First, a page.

Al Hassan Ibn Muhammad Al Wazzan Al Fasi الحسن بن محمد الوزان الفاسي, also known as Leo Africanus ليو الأفريقي, is one enigmatic figure in 16th century Europe.
Possible portrait of Leo Africanus
Born in Muslim Spanish city of Granada around 1494, he soon moved to Fez, Morocco shortly afterwards, most likely due to the harsh policies of the new Christians kings. He got good education, and graduated as a legal scholar (Faqih). He then briefly worked in a Maristan (hospital and asylum). He accompanied an uncle on a diplomatic mission south in Western Africa (Timbuktu, Songhay, Kano, and others). This trip was important since he recorded the details in his Description of Africa. Later, he travelled to Egypt, Constantinople, and probably Arabia.
Upon his return trip in 1518 by sea, the ship he was in was captured by pirates near the island of Jerba. He was taken first to Rhodes (head quarters for the Knights of St. John), and then finally to Pope Leo X. The Pope, a man of learning, was impressed with his intelligence, and capabilities. He was converted to Christianity in 1520, and was freed from slavery, and named Johannes Leo (or other variations depending on the language/dialect: Jean Leon, Giovanni Leone de Medicis, or Leo The African, hence Leo Africanus). In 1521, he lost his mentor, Pope Leo X who died that year. He then moved to Bologna upon the accession to the Papacy by Hadrian VI. He later returned to Rome, after visiting Naples and Florence as well.
Leo wrote his travels in his Description of Africa, and also wrote an Arabic-Latin-Hebrew vocabulary. He also taught Arabic to various pupils in the papal court. His students include the Poet made Cardinal by the Pope: Egidio Antonini of Viterbo (1465–1532), who in turn taught the German Orientalist Johann Albrecht von Widmanstetter (1506–1557).
Leo was assisted in translation, and in writing the manuscript of Description of Africa by another native Arabic speaker, Elia Ben Abraham Maronita, a Lebanese Friar in Rome.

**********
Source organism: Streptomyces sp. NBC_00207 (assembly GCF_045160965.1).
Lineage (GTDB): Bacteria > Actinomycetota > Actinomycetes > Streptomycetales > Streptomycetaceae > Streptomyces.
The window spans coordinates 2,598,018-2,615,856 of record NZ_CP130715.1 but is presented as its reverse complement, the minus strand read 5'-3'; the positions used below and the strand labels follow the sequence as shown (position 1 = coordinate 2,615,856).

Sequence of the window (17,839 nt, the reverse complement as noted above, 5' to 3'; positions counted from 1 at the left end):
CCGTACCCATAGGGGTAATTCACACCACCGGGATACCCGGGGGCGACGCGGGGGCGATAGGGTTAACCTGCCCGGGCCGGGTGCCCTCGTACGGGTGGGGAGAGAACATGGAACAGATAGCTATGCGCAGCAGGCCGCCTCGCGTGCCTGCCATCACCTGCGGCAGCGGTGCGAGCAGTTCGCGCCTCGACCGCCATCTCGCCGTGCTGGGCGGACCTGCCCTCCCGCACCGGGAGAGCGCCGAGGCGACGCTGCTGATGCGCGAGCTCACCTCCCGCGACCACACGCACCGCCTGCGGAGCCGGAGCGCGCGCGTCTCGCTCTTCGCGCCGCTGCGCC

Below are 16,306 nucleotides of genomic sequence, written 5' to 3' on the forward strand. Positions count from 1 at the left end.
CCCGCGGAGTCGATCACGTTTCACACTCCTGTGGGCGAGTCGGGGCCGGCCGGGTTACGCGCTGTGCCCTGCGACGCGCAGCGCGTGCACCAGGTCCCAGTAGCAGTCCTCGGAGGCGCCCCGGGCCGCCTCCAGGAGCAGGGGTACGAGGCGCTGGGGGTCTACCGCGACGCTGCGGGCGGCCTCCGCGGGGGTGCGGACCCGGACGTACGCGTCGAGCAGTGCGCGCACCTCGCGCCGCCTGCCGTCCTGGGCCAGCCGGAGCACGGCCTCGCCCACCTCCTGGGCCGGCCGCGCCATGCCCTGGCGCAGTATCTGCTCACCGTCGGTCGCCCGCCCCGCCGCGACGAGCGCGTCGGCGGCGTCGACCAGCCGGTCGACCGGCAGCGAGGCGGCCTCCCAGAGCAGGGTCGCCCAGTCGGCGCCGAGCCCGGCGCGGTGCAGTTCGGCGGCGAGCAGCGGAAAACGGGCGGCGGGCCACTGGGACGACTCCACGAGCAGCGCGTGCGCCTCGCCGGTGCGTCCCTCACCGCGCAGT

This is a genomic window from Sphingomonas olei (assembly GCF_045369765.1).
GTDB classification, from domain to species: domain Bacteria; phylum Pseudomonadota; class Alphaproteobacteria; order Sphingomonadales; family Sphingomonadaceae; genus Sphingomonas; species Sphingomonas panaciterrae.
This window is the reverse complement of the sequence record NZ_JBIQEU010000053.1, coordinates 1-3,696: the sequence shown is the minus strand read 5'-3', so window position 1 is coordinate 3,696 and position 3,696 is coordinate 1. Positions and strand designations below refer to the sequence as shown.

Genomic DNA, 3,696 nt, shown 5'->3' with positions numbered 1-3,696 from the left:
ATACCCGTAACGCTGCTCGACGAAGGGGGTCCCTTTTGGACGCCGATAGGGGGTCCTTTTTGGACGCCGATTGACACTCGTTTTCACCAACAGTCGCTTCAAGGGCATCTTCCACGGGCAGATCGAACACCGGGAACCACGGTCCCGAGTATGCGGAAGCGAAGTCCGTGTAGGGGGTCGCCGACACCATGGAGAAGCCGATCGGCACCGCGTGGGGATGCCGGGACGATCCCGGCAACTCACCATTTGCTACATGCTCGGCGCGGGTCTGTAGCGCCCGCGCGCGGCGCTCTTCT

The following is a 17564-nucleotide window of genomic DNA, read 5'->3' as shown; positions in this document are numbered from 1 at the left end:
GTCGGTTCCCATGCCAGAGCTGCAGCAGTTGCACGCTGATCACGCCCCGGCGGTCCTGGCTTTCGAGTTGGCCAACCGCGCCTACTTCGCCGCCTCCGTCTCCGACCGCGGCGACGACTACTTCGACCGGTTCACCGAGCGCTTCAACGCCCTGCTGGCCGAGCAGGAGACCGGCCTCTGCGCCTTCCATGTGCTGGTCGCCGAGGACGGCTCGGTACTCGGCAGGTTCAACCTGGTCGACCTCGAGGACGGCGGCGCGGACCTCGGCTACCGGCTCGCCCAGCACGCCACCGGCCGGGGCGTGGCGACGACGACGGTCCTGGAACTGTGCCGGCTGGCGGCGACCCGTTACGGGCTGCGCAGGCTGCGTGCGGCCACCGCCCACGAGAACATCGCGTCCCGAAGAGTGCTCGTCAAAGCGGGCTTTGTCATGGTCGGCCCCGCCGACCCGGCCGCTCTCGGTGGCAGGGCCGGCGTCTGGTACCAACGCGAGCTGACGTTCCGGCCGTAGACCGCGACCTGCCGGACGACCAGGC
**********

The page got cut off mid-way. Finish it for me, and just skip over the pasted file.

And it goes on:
Not much is known about Leo's later life. The most accepted version is that he left Rome and made his way back to Tunisia prior to the sack of Rome in May 1527 by the Imperial troops. There, he reverted back to Islam, and died in relative anonymity around 1550. Some say he made his way to Morocco from Tunis and died there instead.
Before Leo's Description of Africa was published, Guillaume Postel (1510-1581), a French Orientalist who travelled to East in search of manuscripts, and made marginal notes in Latin on many Arabic manuscripts now in Europe, made use of it to enhance his map of Kano (northern Nigeria).
Just like Al Idrisi before him, and Joseph Barbatus after him, Leo became one became one of many links from Arabic knowledge of the Islamic civilization in the East and Renaissance Europe in the West.
- Della descrittione dell'Africa et delle cose notabli che ivi sono. Description of Africa, his magnum opus.
- De viris quibusdam illustribus apud Arabes. Biographies of of 30 famous persons from Arab history. 25 are Muslims, and 5 are Jewish.
- An Arabic-Hebrew-Latin vocabulary, wrote for a Jewish Physician of Andalusian origins, Jacob Ibn Simeon (Jacob Mantino). This work is often characterized as a medical vocabulary in the three languagues. However, looking at some Arabic words in it, it is not specifically medical. You can see a page from the manuscript, as well as Leo's signature at the end of the book
- Treatise on Metric arts. In A. Codazzi, Il trattato dell'arte metrica di Giovanni Leone Africano, Studi orientalistici in onore di Giorgio Levi Della Vida, vol. I, Rome, 1956
- Arabic translation of the Epistles of St. Paul, dated in January 1521
- A collection of Arabic epitaphs in and near Fez.